“In 2013, I noticed a slight cough, like I had a small cold, but it just never got better. Over the next three years, I saw many doctors and they told me it was allergies and gave me some medicine. When that didn’t help, they said it was just stress and told me to change my diet. The cough stayed and I added stomach pain to my list of symptoms. Next, it was acid reflux. Stomach ulcers. Kidney stones. A pulled muscle. Then, in 2016, I found I couldn’t catch my breath. I went to the emergency room where I went into complete respiratory failure. At that point, I finally saw an oncologist who gave me the correct diagnosis: Stage 4 Hodgkins lymphoma. I was devastated. I’d known for years that something was seriously wrong, but no one would listen to me and now the cancer had spread throughout my body. Fortunately, I responded well to treatment and I’m now in remission, but I share my story every chance I get!” —Jessica DeCristofaro, 28, author of Talk Cancer to Me: My Guide to Kicking Cancer’s Booty!

Doctor conducting ultrasound examination of woman in clinic, closeupAfrica Studio/Shutterstock

“I had a huge Adam’s apple for a girl”

“When I was in college, my boyfriend used to joke that I had a bigger Adam’s apple than he did. And he wasn’t wrong! For a woman, I had a very pronounced bump. I went to my doctor multiple times, and each time he felt the lump but said some women may just have more enlarged throat glands than others, and it was nothing to worry about. He did check my thyroid levels but everything came back normal. A few months later, during a yearly check-up at my gynecologist, he noticed the lump right away and said there was definitely something not right with my thyroid. I explained I had just had a blood test and everything was normal, but he told me that my thyroid may be functioning just fine (which is why I had no real symptoms), but I could have a tumor on top of it. He immediately sent me to the hospital for a biopsy, and a day later I was diagnosed with thyroid cancer at age 25.

I had my thyroid removed, but since it was caught so late, the cancer had spread to the lymph nodes on the right side of my neck, and I ended up needing them removed too. I was not able to speak for a number of months and went through extreme health ups and downs while prepping for radiation. It was not a fun few years. By all medical standards, I am fine now, but I still suffer effects from it. I am on thyroid replacement for the rest of my life and require checkups every few months. I have low energy, bone loss, skin issues, and thinning hair. Keeping a steady weight is also a struggle. But, I’m able to live a very normal life within my limits and I am extremely blessed for that.” —Jena Luckman, 30, Miami, Florida. Don’t miss these 15 cancer symptoms women are likely to ignore.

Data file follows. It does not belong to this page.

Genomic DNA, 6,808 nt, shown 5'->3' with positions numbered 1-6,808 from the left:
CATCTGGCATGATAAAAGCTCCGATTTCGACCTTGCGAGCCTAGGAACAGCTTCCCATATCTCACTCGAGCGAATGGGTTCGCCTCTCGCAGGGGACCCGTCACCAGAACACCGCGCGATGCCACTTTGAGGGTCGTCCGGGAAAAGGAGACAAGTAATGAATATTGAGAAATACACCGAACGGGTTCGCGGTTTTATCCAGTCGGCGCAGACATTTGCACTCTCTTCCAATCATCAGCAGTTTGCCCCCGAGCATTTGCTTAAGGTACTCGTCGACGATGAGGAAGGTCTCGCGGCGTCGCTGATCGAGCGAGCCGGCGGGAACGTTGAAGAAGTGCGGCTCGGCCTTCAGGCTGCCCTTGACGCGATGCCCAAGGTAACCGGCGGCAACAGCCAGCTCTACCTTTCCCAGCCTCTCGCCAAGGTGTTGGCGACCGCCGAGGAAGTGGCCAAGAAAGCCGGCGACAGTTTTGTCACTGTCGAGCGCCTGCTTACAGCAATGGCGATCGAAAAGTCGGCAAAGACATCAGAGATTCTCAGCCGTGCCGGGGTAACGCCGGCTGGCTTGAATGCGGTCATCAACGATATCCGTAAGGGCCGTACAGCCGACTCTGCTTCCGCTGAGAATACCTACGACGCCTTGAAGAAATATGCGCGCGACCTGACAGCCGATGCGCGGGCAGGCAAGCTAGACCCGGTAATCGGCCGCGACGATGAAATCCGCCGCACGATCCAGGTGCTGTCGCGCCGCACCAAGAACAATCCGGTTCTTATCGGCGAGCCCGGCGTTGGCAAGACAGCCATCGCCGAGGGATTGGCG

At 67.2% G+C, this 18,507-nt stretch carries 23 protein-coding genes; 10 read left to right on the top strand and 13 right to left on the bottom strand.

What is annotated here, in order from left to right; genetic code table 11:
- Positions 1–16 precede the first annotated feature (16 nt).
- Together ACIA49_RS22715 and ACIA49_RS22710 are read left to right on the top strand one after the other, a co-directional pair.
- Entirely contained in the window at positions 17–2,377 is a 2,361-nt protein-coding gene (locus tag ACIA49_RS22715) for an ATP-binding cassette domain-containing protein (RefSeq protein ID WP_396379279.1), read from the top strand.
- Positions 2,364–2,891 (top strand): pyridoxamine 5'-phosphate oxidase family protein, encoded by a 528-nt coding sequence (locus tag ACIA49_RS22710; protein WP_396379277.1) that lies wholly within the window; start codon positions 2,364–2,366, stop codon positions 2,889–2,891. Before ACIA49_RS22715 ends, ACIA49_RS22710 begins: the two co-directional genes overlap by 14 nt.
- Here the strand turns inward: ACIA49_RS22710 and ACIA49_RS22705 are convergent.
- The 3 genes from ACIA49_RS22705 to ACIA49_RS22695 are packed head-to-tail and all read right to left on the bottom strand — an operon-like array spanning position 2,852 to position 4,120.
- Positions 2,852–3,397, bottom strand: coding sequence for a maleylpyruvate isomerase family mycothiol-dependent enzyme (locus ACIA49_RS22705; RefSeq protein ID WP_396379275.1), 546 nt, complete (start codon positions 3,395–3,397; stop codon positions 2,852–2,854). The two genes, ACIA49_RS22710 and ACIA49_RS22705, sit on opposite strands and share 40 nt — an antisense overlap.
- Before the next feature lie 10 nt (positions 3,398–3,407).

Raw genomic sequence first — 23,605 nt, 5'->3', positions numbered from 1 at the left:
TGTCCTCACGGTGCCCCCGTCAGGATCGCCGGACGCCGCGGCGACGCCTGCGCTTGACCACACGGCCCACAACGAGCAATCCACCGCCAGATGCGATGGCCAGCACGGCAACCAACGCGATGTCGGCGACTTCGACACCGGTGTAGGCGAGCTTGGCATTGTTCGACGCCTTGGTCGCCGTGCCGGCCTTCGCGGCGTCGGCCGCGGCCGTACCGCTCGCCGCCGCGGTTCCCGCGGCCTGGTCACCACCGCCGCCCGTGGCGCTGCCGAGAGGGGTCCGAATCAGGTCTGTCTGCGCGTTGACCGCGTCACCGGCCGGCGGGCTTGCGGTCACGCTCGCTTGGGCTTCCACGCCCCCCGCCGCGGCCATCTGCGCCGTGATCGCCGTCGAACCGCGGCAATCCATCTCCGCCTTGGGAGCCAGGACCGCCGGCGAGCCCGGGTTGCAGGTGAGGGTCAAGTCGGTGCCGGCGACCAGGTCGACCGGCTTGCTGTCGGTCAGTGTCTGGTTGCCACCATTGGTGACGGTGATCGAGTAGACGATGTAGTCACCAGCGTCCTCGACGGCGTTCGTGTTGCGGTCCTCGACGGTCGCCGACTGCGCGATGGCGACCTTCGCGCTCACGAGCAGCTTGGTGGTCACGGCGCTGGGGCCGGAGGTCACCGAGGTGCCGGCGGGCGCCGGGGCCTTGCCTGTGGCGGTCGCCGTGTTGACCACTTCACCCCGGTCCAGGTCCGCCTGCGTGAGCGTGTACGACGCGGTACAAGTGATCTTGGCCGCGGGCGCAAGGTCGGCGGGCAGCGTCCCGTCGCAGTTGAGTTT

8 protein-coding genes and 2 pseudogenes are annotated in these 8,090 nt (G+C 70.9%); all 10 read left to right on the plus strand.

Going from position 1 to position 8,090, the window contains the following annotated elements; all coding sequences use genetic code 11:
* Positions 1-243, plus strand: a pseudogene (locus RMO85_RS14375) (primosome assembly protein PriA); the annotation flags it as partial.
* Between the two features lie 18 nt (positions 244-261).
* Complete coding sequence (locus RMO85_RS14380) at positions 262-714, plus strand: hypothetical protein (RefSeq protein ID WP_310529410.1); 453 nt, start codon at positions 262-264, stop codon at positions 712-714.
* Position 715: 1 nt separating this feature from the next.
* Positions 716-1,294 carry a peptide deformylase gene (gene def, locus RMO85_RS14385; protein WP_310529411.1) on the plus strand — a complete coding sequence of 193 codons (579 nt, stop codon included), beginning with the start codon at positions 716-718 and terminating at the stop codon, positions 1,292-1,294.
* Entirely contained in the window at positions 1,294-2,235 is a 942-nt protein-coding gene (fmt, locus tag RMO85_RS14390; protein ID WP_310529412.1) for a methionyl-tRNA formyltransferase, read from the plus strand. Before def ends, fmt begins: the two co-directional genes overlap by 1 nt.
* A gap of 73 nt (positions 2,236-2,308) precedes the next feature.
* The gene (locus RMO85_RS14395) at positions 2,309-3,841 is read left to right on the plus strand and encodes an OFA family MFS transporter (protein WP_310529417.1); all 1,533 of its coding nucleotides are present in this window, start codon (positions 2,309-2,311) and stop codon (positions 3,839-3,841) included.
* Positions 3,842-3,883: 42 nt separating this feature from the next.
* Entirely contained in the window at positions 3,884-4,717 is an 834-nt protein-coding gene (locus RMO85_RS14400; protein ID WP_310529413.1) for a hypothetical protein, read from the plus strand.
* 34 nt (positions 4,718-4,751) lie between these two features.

Woman hand scratching on leg, Concept with Healthcare And Medicine.MTS_Photo/Shutterstock

“My shins were super itchy”

“Itchy shins were the first sign something was wrong. Nothing helped, and I couldn’t figure out a reason why they were so itchy. Then it turned into a rash of many small blisters. It looked like a heat rash, but I hadn’t been out in the sun. Eventually, the rash turned into small blisters and I went to see a doctor. They did a biopsy and it turned out to be squamous cell carcinoma, the second most common type of skin cancer. Usually, people get it from too much sun exposure, but I wasn’t outdoors all that much. But then I remembered my love of tanning beds when I was younger. The UV light from the tanning beds caused cells in my skin to grow into tumors. The cancer spread to many parts of my legs and foot, and I’ve had to have multiple surgeries and skin grafts, along with needing medication for the rest of my life.” —Beverly Dodds, 55, England, an ambassador for Miiskin, an app that helps people track changes in their skin and moles. Make sure you know these 10 surprising things that can increase your cancer risk.

X-Ray Image Of Human Chest for a medical diagnosis.Chest and lungs Xray photoBENCHAMAT/Shutterstock

“My mom couldn’t stop clearing her throat”